Dancing with our demons: artistic perspectives on inner struggles

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There are a lot of things that art, broadly speaking, does for me. During tough times especially, I appreciate the opportunity to get beyond words and into something deeper, vaster, and paradoxically more accessible, if less explicable.

Here are four dance performances that illuminate the challenge of staying on one’s own path, which to me often feels a lot like going against the grain. The differences, gross or subtle, between what I believe and what I value, and how I live. The various arguing inner voices, the wrestling-with-angels, the sleepless nights.

I highly recommend watching full-screen with a good headset or speakers. I have to believe the third was inspired by the second, but who knows? The last one gives me the most hope, though I reject the implication that we need to buy anything in order to liberate ourselves, as it were.

I’d love to hear how you interpret any or all of these performances, how the lyrics resonate with you (or not – honestly I’m so moved by the physical performances it’s hard for me to pay attention to the lyrics!), and/or to see any art you’ve made to represent the struggle of remaining true to yourself when it feels like you’re supposed to stay within the lines. ❤

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How to use privilege effectively: a lesson in two parts from Hank Green

I am thrilled about these videos from Hank Green.

If you’re not already familiar with him through any of his video series (including vlogbrothers, CrashCourse, and SciShow), Hank is a very influential person within the YouTube universe. He is also a heterosexual cis white male who uses his position of power to advocate for YouTubers who don’t necessarily hold that privilege… many of whom are trying to make a living (or at least, earn some money) by sharing their videos on the platform.

Short context, which he does cover in the first video below: there are some YouTube policies that are currently affecting the LGBTQ+ community in a way that simply boggles the brain. As in: certain religious groups are paying so that their anti-gay videos will run as “ads” before videos created by and designed for the LGBTQ+ community. Meanwhile, YouTube has also changed certain policies so that it’s harder to earn money by posting content that is LGBTQ+ inclusive.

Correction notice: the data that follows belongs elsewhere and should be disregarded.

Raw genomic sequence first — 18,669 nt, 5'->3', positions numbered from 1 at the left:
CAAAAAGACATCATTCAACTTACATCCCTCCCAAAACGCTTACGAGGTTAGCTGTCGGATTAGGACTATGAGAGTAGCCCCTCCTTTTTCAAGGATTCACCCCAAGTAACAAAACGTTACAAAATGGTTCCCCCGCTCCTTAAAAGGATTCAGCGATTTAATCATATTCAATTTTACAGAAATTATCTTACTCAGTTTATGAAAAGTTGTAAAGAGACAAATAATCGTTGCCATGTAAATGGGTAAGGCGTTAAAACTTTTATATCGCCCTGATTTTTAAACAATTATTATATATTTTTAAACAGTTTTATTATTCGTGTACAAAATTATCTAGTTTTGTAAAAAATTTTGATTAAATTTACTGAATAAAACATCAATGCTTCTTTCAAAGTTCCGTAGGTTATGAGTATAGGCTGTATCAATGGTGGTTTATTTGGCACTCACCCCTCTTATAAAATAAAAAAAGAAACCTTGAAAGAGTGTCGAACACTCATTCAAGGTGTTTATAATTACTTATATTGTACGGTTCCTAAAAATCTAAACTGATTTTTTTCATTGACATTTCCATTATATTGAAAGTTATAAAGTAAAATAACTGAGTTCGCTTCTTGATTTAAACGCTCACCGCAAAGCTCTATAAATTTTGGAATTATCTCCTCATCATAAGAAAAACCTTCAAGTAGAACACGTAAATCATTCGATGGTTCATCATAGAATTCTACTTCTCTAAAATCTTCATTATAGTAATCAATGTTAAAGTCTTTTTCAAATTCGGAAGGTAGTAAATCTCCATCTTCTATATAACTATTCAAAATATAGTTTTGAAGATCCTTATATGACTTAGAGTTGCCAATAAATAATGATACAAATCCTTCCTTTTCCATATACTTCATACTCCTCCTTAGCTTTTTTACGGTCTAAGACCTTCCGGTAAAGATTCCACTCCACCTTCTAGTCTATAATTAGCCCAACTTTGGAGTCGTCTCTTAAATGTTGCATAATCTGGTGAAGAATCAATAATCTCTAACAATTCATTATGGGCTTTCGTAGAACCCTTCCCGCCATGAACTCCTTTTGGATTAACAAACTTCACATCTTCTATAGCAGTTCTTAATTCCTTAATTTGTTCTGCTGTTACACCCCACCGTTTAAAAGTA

Hank’s righteous anger, condemnation of policies, and his very firm request that YouTube fix the problem — complete with suggestions for how they could do it! — give me hope that humanity might prevail, even when The Algorithm fails us.

Thanks, Hank, for showing us how to use privilege effectively!

The Way It Is: a poem by William Stafford

The Way It Is
William Stafford

There’s a thread you follow. It goes among
things that change. But it doesn’t change.
People wonder about what you are pursuing.
You have to explain about the thread.
But it is hard for others to see.
While you hold it you can’t get lost.
Tragedies happen; people get hurt
or die; and you suffer and get old.
Nothing you do can stop time’s unfolding.
You don’t ever let go of the thread.

Getting over the fear of failure (I crashed my bike)

I made this video ages ago for work and even though we decided not to publish it, it’s still one of my faves 🙂 especially as it’s all about the inevitability of crashing, which I hope can paradoxically motivate all of us to get over our fear of failure.

Thanks to my colleagues Cat and Nadim and Kylie for the motion graphics savvy — turns out it’s not easy to, say, “draw” a red circle into a video, much less one that moves! — and to Luda for moral support always, including encouraging me to share this one ❤

The view from “down there”

In the last coupla weeks I’ve managed to delete my Facebook account, get sick-and-then-better, demonstrate the high-level function of our relationship by making it through a 3-day power outage with minimal food wastage (we ate well!), attend a meditation retreat, and discover dozens of beautiful, brave people who are fighting the good fight(s) with regard to identity politics on Twitter.